Google Improves Breast Cancer Screening Using AI

Google's AI model spotted breast cancer in de-identified screening mammograms with highr accuracy.

For last two years, Google team have been working with colleagues at DeepMind, Cancer Research UK Imperial Centre, Northwestern University and Royal Surrey County Hospital on a model that was trained and tuned on a representative data set comprised of de-identified mammograms from more than 75000 women in the U.K. and over 15000 women in the U.S., to see if it could learn to spot signs of breast cancer in the scans.
The model was then evaluated on a separate de-identified data set of more than 25,000 women in the U.K. and over 3,000 women in the U.S.In this evaluation, the model produced a 5.7 percent reduction of false positives in the U.S and a 1.2 percent reduction in the U.K. It produced a 9.4 percent reduction in false negatives in the U.S. and a 2.7 percent reduction in the U.K.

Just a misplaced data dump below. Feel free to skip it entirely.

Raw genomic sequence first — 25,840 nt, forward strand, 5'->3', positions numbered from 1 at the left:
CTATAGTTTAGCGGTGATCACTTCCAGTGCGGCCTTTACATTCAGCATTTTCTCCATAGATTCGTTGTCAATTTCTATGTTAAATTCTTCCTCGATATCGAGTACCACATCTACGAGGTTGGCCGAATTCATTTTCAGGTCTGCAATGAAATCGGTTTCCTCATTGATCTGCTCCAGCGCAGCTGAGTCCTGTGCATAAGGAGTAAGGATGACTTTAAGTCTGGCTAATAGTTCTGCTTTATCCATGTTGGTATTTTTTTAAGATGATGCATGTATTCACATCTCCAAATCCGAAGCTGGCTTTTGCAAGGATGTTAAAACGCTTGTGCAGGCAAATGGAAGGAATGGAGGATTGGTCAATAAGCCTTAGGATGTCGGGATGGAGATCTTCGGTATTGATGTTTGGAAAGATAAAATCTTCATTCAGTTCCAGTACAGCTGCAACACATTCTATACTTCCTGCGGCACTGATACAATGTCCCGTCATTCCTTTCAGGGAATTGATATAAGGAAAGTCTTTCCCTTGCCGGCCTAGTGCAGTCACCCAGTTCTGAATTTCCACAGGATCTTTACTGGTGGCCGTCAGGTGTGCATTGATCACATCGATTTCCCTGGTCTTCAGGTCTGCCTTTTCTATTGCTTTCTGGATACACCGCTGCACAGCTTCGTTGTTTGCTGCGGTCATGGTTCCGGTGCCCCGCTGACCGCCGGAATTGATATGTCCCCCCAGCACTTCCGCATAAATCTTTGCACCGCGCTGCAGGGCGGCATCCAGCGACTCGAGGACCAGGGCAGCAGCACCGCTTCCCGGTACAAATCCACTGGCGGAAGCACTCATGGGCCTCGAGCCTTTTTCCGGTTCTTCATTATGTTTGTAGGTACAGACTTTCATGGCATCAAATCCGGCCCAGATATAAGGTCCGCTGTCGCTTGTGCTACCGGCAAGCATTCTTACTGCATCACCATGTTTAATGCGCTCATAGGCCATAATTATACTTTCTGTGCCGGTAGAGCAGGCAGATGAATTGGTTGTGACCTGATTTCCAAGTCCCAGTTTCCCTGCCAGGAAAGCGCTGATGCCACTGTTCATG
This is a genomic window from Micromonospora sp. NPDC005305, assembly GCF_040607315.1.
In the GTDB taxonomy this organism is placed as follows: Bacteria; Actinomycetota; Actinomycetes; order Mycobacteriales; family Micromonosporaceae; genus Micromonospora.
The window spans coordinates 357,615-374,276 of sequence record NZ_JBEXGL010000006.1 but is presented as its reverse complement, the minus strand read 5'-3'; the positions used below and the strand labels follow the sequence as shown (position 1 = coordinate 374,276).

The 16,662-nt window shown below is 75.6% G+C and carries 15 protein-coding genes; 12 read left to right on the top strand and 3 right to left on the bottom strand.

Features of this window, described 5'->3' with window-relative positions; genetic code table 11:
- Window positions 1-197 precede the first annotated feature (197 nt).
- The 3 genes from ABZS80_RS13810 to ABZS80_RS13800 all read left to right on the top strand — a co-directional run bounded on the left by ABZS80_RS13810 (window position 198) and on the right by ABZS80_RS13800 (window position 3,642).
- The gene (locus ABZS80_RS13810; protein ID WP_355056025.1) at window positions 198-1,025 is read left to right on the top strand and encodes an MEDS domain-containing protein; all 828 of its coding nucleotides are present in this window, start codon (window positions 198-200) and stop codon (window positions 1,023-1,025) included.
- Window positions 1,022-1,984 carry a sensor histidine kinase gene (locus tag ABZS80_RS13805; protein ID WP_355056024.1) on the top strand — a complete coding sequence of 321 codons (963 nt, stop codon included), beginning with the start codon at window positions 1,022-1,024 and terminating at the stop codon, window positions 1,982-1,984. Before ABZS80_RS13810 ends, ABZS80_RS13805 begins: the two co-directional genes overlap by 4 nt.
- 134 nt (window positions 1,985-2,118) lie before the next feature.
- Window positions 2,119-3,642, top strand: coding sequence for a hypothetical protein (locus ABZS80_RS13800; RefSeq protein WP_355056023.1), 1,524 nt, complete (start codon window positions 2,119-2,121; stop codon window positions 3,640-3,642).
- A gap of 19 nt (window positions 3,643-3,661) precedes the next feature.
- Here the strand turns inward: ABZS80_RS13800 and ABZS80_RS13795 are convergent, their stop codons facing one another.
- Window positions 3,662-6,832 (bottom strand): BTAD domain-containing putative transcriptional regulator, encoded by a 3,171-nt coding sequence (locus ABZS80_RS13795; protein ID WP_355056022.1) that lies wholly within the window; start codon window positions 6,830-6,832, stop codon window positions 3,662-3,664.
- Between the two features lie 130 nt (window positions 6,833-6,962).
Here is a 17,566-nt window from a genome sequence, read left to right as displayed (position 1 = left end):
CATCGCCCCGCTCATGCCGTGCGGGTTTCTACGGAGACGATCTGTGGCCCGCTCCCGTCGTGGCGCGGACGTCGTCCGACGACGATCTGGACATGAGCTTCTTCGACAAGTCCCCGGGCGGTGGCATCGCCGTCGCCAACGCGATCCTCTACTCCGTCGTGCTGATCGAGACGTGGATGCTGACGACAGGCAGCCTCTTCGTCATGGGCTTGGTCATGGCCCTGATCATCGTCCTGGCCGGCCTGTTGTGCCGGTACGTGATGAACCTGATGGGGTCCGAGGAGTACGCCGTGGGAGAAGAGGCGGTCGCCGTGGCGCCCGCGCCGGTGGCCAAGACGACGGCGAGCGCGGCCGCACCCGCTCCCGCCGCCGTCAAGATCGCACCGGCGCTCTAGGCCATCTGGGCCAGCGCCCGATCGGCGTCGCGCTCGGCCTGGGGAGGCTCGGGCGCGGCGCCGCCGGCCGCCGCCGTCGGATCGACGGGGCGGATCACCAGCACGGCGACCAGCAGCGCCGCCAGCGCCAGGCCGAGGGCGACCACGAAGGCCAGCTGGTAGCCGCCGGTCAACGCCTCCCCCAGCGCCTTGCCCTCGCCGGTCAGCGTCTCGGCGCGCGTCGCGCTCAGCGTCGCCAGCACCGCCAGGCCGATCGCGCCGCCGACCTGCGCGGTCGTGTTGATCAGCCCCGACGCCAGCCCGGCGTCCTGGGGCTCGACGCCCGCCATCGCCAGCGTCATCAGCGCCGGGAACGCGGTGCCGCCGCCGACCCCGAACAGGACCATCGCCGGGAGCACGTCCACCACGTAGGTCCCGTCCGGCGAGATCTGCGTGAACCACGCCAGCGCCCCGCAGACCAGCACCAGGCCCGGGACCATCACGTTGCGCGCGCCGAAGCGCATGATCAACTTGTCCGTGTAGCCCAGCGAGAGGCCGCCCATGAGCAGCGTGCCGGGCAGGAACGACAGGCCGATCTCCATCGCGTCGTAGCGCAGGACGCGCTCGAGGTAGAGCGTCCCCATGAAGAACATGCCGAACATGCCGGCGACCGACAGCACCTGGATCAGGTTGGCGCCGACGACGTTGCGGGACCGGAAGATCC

Google team also wanted to see if the model could generalize to other healthcare systems as well. To do this, they trained the model only on the data from the women in the U.K. and then evaluated it on the data set from women in the U.S. In this separate experiment, there was a 3.5 percent reduction in false positives and an 8.1 percent reduction in false negatives, showing the model’s potential to generalize to new clinical settings while still performing at a higher level than experts.
During this experiment, the only information that the model had was that mammograms of the patients, while human experts had access to a no of other information like, patient's history, prior mammograms.
Despite working from these X-ray images alone, the model surpassed individual experts in accurately identifying breast cancer.
Looking forward to future applications, there are some promising signs that the model could potentially increase the accuracy and efficiency of screening programs, as well as reduce wait times for patients.